In the third article, we examined step two in the Culturally Responsive Leadership (Lopez, 2016) framework; deconstruction and reconstruction. In the model (seen below) this involves examining current structures within your school and community, whether it be policies, procedures, practices, or systems, and looking at ways these can be dismantled and rebuilt utilizing a diversity, equity, inclusion, and justice (DEIJ) lens.
(Photo source: Lopez, 2016)
Agency and Action
The next step in the framework of a Culturally Responsive Leader (CRL) is to build agency and provide the platform and space for action. When speaking about agency, Lopez (2016) states that "Agentive leaders act on behalf of those who have been marginalized, recognize that there will be tensions along the way and seek out possibilities for action" (p. 26). As leaders, it is our privilege to represent and consider all students, faculty, and staff in our schools and how the decisions that we make impact the experiences that they have. In the previous article, I spoke about ways leaders might restructure systems in order to make them more inclusive. This restructuring cannot take place without building a coalition. Any initiative or change that we may be trying to move forward is going to take buy-in and a collaborative effort. Leadership gurus, including Kotter (1996), Kouzes & Posner (2009), and Senge (2006) have written about the importance of a shared vision and building momentum. This vision will not come to fruition on its own but requires agency. When speaking about being agentive France (2022) purports, "It’s a way for all stakeholders to collectively, and through a trusting relationship, reach certain goals" (para. 15). Trust is absolutely foundational to building teams and having the resolve to move DEIJ initiatives forward.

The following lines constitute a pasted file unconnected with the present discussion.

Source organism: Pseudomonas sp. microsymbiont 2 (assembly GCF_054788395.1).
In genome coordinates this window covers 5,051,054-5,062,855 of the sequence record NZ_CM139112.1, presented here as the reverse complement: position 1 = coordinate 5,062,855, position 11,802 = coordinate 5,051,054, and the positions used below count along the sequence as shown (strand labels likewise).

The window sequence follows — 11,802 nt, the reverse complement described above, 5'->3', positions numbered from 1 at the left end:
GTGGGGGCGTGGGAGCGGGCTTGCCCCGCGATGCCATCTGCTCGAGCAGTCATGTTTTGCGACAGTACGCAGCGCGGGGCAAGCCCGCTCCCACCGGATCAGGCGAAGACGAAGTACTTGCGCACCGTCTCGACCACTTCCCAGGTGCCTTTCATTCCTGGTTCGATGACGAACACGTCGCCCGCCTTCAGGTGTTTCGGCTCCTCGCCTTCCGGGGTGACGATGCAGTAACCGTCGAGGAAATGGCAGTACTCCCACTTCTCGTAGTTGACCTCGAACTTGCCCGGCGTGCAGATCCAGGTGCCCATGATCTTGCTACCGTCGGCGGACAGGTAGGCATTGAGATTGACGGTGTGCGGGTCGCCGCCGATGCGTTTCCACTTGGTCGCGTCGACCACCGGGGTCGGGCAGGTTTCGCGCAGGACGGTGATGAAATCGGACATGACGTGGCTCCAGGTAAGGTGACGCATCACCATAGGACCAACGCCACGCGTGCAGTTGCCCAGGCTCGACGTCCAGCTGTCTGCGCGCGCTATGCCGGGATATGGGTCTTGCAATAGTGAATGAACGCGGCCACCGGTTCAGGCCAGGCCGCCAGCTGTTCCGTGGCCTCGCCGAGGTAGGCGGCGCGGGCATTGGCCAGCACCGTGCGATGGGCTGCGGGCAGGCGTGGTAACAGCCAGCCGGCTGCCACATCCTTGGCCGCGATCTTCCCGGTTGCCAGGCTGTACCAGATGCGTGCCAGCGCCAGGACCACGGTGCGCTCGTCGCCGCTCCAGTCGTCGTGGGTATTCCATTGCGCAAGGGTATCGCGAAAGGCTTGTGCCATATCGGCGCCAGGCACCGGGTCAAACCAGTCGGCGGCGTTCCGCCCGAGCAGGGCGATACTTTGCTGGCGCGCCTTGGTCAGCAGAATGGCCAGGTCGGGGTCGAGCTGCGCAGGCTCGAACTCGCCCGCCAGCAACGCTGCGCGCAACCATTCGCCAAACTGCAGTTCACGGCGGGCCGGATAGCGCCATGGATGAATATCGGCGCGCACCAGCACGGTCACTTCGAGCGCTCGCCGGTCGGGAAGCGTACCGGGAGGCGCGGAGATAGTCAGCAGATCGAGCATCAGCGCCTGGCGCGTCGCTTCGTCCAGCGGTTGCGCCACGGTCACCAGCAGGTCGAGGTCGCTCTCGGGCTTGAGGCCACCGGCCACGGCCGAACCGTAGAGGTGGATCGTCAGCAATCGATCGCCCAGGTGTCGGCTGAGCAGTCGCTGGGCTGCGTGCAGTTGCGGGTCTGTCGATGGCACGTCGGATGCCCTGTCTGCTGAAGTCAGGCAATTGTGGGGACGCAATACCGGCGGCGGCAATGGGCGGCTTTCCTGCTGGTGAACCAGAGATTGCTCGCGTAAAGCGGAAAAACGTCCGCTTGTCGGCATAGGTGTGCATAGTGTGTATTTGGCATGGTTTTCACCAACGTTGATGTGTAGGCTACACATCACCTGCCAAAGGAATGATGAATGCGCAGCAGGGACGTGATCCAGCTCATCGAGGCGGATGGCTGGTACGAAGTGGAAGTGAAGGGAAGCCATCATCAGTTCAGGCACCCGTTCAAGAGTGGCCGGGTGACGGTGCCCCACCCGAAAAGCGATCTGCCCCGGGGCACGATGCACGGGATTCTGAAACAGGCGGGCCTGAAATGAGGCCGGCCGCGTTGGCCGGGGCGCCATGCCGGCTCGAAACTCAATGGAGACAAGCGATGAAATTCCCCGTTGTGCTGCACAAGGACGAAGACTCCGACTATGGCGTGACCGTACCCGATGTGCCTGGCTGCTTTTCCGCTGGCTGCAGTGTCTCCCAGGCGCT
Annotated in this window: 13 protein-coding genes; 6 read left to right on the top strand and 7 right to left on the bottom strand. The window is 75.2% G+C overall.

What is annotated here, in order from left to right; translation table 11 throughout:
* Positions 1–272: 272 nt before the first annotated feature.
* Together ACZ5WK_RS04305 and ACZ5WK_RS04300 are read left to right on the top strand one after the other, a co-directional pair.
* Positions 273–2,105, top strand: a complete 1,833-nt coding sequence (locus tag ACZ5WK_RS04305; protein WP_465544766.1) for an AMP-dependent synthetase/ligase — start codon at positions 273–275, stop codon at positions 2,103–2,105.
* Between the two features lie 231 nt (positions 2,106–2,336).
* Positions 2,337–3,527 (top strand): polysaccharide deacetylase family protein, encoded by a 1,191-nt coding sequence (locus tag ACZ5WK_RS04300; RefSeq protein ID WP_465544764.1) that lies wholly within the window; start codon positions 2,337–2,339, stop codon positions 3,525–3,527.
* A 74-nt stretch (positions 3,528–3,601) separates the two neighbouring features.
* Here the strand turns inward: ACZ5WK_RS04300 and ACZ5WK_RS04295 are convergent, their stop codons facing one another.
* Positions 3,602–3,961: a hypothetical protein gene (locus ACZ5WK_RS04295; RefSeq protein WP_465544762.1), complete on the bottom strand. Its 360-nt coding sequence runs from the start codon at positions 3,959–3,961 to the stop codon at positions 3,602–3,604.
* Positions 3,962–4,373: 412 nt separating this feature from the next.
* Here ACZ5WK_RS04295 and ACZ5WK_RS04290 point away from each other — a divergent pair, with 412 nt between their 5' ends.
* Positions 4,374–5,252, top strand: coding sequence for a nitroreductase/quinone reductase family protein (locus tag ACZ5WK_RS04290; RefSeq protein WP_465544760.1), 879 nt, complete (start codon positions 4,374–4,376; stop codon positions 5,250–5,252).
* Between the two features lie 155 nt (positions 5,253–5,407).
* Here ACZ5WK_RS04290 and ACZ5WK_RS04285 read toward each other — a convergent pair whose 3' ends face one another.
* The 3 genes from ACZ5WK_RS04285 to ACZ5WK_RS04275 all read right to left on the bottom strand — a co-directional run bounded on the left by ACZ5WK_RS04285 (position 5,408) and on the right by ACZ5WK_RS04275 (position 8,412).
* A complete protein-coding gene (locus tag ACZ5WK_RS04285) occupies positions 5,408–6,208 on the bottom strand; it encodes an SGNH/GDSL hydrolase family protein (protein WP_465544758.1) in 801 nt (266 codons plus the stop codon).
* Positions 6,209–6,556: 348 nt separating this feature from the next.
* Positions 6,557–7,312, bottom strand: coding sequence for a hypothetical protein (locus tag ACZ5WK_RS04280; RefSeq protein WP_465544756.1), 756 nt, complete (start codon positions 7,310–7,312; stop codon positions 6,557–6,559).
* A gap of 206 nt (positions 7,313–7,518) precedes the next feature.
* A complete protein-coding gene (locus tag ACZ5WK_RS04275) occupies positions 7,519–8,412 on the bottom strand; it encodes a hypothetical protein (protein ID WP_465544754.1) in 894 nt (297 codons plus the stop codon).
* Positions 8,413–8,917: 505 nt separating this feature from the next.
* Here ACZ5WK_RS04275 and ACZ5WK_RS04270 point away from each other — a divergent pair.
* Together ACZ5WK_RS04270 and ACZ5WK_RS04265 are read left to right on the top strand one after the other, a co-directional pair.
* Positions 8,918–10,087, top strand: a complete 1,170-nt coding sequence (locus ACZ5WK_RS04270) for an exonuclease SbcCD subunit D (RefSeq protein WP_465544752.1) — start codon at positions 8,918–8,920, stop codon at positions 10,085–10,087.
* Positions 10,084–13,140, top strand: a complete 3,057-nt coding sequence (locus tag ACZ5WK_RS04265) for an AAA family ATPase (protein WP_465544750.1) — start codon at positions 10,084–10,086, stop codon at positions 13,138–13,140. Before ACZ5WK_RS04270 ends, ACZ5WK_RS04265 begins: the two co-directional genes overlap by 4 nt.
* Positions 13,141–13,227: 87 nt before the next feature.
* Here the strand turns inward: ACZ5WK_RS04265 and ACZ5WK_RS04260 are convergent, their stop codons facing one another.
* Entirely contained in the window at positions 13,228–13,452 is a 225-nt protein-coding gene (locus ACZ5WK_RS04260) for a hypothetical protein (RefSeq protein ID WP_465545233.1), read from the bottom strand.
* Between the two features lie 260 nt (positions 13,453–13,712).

Student Voice and Empowerment